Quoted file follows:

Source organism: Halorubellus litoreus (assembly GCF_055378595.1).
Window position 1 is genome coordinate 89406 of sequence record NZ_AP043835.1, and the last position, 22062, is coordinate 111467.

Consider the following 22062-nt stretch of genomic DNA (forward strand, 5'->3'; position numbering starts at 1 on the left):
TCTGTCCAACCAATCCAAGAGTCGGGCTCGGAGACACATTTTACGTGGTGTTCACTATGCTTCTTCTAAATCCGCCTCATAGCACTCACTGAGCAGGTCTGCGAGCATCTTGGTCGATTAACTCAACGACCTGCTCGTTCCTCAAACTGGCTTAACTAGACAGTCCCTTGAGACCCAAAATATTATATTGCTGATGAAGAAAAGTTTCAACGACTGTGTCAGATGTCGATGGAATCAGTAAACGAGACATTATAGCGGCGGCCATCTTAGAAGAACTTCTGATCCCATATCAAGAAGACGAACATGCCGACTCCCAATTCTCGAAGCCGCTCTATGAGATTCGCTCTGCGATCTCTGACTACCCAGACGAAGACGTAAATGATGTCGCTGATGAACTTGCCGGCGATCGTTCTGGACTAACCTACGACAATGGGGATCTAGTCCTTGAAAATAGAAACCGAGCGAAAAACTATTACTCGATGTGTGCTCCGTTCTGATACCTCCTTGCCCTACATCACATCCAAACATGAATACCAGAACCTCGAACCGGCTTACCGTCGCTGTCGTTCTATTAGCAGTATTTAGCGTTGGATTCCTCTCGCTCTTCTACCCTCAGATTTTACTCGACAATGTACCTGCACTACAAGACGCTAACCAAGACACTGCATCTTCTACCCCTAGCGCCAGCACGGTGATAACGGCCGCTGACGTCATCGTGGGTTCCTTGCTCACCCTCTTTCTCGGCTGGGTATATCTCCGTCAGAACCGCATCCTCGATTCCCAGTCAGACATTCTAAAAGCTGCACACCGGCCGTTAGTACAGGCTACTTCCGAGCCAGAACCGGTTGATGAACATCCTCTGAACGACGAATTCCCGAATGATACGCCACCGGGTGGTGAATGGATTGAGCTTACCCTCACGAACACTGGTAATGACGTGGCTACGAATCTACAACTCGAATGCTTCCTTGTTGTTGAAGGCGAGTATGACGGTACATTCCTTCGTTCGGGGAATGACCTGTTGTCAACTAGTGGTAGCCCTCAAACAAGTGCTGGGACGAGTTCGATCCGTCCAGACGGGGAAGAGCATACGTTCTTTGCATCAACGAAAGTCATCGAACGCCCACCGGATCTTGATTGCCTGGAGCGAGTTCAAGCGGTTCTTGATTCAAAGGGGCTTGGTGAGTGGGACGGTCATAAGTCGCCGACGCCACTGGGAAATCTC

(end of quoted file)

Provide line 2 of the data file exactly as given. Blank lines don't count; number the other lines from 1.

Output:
Window position 1 is genome coordinate 89406 of sequence record NZ_AP043835.1, and the last position, 22062, is coordinate 111467.